We had such a great day with Uncle Chub today. First, we went to the Inner Space Caverns near Round Rock. Wow, how beautiful and strange. The Bigs loved it; the Littles tolerated it. Then we had a bite of lunch at Chipotle before heading to the playscape display over at Chub’s office. When we pulled in the parking lot, I heard every decibel of gasping: “Wow!” “Are we allowed to play on these?” “Are these all his?” A tangible heaven to 4 road-weary kids.
And so the play began. Like a child’s version of Supermarket Sweep, they ran helter skelter around the grounds, frantically scaling the small climbing walls, giving every steering wheel they passed a wild spin, then off they ran to the next wooden playhouse or vacant swing. Honestly, they didn’t stay on one playset for more than 30 seconds; they were simply determined to enjoy a little bit of each thing rather than gorge themselves on one slide or swing, missing out on all the others around them. What a strange and hilarious spectacle to watch.
About 10 minutes into the cacophony of play, Shawn decided to reel things in a bit by starting a game of Hide and Seek. I meandered around, helping the Littles find less obvious hiding places (sitting on a swing kind of took away the mystery of Hide and Seek), and cheering for the Bigs as they attempted to outrun their galloping, screeching father.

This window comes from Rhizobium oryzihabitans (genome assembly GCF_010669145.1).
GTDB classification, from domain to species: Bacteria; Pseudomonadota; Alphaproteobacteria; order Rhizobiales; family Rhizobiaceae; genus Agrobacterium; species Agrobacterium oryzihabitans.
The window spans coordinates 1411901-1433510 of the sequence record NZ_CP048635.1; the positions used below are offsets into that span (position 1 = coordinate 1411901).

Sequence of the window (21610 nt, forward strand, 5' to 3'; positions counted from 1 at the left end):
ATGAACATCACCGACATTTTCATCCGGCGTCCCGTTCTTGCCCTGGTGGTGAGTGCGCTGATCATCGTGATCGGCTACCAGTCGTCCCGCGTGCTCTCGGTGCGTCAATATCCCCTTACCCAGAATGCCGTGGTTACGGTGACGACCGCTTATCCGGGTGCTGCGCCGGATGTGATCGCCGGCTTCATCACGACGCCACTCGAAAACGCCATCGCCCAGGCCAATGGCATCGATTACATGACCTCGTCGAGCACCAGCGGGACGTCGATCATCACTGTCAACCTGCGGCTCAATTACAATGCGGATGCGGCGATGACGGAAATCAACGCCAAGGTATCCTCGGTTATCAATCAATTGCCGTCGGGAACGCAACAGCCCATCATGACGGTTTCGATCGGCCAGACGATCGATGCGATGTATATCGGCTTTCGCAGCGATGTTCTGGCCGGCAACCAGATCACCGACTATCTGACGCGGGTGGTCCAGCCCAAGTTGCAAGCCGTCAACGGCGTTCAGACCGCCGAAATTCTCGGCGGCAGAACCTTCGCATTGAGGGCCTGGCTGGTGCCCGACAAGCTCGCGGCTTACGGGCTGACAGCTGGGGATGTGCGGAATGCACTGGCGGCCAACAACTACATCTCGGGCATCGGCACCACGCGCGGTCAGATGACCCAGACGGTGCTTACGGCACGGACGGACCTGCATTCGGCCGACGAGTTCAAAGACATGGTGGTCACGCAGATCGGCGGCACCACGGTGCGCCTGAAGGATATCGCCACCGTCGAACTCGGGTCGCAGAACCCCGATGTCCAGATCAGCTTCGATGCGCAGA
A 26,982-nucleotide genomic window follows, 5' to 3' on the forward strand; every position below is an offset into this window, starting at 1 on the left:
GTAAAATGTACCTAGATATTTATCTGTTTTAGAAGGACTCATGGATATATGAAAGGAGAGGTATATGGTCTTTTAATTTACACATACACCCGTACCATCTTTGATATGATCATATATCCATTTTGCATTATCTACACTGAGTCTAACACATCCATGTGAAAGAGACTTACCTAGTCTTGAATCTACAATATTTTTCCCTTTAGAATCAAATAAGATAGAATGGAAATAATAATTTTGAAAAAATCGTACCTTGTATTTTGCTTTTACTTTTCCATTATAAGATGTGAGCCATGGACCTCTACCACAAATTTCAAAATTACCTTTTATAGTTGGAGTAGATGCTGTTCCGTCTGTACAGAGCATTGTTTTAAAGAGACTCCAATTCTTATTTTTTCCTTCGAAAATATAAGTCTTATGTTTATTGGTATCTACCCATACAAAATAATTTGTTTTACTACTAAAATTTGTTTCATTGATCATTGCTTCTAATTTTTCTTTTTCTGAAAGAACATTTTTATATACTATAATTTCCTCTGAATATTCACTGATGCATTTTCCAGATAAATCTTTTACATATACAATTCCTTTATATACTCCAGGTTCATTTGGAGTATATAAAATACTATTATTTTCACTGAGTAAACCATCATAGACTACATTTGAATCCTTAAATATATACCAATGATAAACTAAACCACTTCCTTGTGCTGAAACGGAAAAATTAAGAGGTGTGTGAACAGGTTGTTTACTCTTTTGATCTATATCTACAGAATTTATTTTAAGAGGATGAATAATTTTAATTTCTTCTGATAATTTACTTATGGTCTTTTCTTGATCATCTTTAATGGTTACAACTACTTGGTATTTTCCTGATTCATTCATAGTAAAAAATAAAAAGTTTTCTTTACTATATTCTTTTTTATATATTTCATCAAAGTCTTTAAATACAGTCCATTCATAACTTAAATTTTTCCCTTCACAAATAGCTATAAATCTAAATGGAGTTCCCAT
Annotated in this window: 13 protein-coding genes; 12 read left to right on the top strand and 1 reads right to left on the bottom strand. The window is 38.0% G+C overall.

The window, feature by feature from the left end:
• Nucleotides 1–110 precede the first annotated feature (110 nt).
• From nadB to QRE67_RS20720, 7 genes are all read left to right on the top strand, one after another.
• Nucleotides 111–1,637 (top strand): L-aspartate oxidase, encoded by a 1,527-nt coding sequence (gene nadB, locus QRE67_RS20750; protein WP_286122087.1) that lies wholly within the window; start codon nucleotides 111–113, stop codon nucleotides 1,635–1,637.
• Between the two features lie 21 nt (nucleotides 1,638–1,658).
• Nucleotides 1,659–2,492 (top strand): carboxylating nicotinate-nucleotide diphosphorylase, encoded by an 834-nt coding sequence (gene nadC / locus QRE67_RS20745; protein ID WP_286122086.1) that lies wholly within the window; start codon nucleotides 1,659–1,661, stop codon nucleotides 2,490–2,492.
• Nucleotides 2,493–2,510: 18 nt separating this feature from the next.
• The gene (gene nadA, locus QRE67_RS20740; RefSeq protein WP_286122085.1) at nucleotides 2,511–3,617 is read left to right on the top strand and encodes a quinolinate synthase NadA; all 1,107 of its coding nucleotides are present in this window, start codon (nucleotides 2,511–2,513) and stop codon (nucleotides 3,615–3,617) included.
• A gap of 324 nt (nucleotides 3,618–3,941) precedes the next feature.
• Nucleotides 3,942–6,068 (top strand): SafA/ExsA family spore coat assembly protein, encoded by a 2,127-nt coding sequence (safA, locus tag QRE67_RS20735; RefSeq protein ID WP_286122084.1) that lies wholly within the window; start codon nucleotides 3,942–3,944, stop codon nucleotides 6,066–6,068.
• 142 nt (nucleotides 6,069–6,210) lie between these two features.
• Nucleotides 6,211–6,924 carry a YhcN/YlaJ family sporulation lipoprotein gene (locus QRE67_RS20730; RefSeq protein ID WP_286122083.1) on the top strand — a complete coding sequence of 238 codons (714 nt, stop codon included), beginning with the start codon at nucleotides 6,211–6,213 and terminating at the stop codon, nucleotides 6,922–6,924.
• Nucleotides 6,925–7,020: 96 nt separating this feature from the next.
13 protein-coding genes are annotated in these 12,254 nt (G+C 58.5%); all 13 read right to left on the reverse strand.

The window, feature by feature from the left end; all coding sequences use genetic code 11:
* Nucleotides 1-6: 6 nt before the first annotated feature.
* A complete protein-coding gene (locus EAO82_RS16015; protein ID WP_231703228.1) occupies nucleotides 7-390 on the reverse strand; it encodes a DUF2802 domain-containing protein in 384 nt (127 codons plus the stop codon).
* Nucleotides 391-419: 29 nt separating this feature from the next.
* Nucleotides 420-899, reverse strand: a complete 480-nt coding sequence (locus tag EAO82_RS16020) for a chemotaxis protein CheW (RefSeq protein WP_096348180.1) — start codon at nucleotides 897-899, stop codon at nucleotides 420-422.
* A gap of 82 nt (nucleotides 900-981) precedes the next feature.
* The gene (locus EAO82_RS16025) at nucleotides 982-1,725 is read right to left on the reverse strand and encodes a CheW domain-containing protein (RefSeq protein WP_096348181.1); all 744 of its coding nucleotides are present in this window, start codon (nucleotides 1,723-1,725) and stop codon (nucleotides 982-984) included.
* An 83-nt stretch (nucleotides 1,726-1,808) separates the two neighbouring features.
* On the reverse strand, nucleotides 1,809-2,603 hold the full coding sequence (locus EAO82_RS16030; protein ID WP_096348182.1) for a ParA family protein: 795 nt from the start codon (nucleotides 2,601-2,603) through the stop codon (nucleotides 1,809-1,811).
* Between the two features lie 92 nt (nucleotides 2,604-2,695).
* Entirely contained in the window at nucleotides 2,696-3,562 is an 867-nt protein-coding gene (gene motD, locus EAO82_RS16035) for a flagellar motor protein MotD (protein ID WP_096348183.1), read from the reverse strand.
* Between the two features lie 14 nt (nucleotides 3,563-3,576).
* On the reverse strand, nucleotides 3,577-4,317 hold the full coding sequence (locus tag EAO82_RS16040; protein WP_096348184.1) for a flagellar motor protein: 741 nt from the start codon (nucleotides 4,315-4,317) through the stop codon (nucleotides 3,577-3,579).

Then, two rounds in Shawn’s “Smucker-ness” came out.
Now if you know anything about the Smuckers, you know they love competition and they love games. Even now, as Shawn’s aunts and uncles are in their fifties and sixties, they don’t bat an eye at a hot and heavy game of volleyball, complete with diving to the floor for the ball or smashing it over the net. They’re a feisty bunch.
That said, Shawn couldn’t bear that Uncle Chub and I were just refereeing this game of Hide and Seek; he wanted us in on it. Of course, Chub was just waiting for the invitation. Like a spry 10-year old, he jogged off to hide in small shed nestled on the outskirts of the playsets. The Bigs and Littles nervously giggled as they fluttered from potential hiding spots, never sure where to settle. Shawn counted on, yet, there I stood, the battle inside me raging.
Sometimes I think I wear this “mother” role a little too tightly. Occasionally, deep inside, I feel the desire to act childish once again: jump eagerly into a game of hide and seek, tear out a Strawberry Shortcake coloring page and bring it to life with a fistful of crayons, or twirl around in the cool rain with no regard for the mud on my shoes or my sopping t-shirt.
But when those desires whisper in my mind, “Mother-talk” kicks in: “Now, Maile, you really shouldn’t do that. You’re a mom now. If you aren’t behaving responsibly, who will? There always needs to be someone in charge, an adult on the scene. That’s your job now.” So I suppress the desire and just be “Mama”.
Except today. By the time Shawn’s counting reached to fifty, I was snuggled into one of the round cylinders on the train playset, breathless with anticipation, the sweet nervousness of childhood pounding in my chest. And when Shawn trickled away from base looking for prey, I darted for safety, laughing like my 7-year old, light on my feet, and wonderfully weightless in my heart.